Tags: anti-union, Colombia, colombia kiillings, colombia paramilitaries, colombia violence, congress, Free Trade, human rights, jim mcgovern, juan manuel santos, labor, labor killings, Latin America, libardo cardona, roger hollander, trade pacts, trade unionists, unions, vivian sequera
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Trade Pacts Move Forward, But Colombia Still UnSafe for Unionists
BOGOTA, Colombia — A new study challenges claims from the administration of President Barack Obama that Colombia is making important strides in bringing to justice killers of labor activists and so deserves U.S. congressional approval of a long-stalled free trade pact.
US President Barack Obama meets with Colombian President Juan Manuel Santos in the Oval Office at the White House in Washington, on April 7, 2011. Yesterday Obama submitted three trade pacts to Congress despite continued concerns about their impact on the US economy and human rights violations in Colombia. (Reuters)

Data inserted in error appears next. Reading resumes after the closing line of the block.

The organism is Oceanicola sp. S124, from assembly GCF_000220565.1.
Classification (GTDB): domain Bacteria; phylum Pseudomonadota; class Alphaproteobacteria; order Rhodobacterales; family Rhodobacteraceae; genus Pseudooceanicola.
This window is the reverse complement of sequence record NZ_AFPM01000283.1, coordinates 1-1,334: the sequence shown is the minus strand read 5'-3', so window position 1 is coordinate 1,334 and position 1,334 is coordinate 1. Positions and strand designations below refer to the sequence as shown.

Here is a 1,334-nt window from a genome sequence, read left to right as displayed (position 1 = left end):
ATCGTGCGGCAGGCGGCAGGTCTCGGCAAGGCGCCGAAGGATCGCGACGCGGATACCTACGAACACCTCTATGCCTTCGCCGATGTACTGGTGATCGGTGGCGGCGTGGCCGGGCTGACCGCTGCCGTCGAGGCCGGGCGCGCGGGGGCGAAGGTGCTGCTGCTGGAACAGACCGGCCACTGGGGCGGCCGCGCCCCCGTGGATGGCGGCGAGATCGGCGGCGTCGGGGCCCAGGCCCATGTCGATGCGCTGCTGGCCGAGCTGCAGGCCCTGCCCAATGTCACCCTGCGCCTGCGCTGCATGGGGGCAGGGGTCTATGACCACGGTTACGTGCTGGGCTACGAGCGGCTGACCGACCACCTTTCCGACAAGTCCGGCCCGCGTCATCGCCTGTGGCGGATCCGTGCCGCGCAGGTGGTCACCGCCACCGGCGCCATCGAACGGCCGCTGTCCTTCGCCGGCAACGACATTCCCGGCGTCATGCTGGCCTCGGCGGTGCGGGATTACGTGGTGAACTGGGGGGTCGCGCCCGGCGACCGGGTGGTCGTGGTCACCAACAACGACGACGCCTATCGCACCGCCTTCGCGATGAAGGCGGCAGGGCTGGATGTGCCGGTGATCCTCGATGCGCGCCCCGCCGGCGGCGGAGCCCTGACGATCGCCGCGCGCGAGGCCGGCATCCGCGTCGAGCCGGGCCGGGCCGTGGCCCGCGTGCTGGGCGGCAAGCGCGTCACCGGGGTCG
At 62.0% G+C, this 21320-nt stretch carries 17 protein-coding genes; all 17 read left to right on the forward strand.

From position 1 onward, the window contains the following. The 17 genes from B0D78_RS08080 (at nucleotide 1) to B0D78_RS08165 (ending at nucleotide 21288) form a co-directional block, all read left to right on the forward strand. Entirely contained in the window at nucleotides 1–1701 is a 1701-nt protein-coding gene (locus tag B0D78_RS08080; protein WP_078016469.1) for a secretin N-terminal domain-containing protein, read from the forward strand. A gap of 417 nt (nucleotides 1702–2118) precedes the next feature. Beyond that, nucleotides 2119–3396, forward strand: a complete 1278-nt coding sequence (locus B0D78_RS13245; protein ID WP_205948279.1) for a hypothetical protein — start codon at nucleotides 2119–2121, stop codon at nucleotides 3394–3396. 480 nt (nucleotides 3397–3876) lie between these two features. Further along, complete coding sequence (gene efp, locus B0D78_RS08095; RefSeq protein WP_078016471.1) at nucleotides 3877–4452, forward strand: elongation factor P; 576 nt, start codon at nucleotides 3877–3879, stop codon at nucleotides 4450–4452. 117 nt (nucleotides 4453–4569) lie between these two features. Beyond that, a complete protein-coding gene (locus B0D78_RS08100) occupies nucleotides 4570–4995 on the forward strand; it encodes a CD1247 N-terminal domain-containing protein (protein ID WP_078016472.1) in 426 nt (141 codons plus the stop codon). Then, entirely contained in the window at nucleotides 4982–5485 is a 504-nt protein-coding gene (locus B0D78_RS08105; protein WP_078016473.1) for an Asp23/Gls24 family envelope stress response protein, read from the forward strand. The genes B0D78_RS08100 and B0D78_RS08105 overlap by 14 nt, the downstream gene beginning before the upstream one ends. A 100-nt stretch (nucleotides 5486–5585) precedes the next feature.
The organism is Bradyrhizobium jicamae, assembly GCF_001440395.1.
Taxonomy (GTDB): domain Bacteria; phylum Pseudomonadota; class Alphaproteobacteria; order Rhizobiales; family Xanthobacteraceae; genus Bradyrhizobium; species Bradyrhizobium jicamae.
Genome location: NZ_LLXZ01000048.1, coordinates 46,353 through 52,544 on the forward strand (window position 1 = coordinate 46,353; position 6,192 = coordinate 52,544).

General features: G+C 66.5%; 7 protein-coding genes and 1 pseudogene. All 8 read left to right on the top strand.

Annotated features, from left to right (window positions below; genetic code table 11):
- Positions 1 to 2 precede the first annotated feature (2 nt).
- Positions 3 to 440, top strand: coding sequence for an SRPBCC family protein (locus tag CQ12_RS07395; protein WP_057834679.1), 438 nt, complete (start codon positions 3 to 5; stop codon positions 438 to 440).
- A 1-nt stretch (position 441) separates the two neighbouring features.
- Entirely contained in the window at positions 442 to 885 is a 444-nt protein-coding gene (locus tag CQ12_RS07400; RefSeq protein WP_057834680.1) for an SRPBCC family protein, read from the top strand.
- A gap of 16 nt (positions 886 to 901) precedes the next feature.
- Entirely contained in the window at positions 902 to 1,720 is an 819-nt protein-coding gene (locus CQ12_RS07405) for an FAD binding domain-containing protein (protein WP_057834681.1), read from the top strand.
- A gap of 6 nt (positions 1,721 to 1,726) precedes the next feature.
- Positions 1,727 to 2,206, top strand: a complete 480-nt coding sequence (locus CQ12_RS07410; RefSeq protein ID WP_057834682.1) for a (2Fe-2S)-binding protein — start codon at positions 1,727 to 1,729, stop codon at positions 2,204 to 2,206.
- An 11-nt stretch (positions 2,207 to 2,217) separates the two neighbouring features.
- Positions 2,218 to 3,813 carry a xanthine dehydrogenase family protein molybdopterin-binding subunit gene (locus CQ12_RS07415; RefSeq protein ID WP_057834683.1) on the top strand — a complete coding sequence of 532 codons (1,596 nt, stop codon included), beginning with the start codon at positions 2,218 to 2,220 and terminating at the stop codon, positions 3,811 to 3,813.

The Human Rights Watch study found “virtually no progress” in getting convictions for killings that have occurred in the past 4 1/2 years.
It counted just six convictions obtained by a special prosecutions unit from 195 slayings between January 2007 and May 2011, with nearly nine in 10 of the unit’s cases from that period in preliminary stages with no suspect formally identified.
Democrats in the U.S. Congress have long resisted bringing the Colombia trade pact to a vote, citing what they said is insufficient success in halting such killings.